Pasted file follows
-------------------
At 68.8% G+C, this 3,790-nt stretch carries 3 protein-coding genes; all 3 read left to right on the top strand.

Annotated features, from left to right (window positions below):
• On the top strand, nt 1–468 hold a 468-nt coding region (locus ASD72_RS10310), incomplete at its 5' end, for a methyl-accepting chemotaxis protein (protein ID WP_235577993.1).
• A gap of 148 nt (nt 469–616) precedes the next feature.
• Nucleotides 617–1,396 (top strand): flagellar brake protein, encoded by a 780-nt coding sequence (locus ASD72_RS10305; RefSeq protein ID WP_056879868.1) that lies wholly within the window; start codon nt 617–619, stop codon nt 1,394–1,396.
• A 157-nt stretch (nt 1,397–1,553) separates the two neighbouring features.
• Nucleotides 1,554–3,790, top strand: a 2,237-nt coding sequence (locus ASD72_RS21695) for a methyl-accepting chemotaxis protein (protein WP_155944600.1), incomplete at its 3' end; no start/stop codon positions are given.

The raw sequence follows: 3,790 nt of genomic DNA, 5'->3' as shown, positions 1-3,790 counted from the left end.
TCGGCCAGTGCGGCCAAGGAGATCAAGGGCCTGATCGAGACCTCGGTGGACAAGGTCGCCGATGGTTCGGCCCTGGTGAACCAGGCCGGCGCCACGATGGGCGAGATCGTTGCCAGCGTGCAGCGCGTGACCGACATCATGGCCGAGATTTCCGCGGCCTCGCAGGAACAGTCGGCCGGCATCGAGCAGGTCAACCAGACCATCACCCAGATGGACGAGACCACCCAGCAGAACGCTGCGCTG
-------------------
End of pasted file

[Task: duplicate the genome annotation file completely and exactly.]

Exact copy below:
At 68.8% G+C, this 3,790-nt stretch carries 3 protein-coding genes; all 3 read left to right on the top strand.

Annotated features, from left to right (window positions below):
• On the top strand, nt 1–468 hold a 468-nt coding region (locus ASD72_RS10310), incomplete at its 5' end, for a methyl-accepting chemotaxis protein (protein ID WP_235577993.1).
• A gap of 148 nt (nt 469–616) precedes the next feature.
• Nucleotides 617–1,396 (top strand): flagellar brake protein, encoded by a 780-nt coding sequence (locus ASD72_RS10305; RefSeq protein ID WP_056879868.1) that lies wholly within the window; start codon nt 617–619, stop codon nt 1,394–1,396.
• A 157-nt stretch (nt 1,397–1,553) separates the two neighbouring features.
• Nucleotides 1,554–3,790, top strand: a 2,237-nt coding sequence (locus ASD72_RS21695) for a methyl-accepting chemotaxis protein (protein WP_155944600.1), incomplete at its 3' end; no start/stop codon positions are given.

The raw sequence follows: 3,790 nt of genomic DNA, 5'->3' as shown, positions 1-3,790 counted from the left end.
TCGGCCAGTGCGGCCAAGGAGATCAAGGGCCTGATCGAGACCTCGGTGGACAAGGTCGCCGATGGTTCGGCCCTGGTGAACCAGGCCGGCGCCACGATGGGCGAGATCGTTGCCAGCGTGCAGCGCGTGACCGACATCATGGCCGAGATTTCCGCGGCCTCGCAGGAACAGTCGGCCGGCATCGAGCAGGTCAACCAGACCATCACCCAGATGGACGAGACCACCCAGCAGAACGCTGCGCTG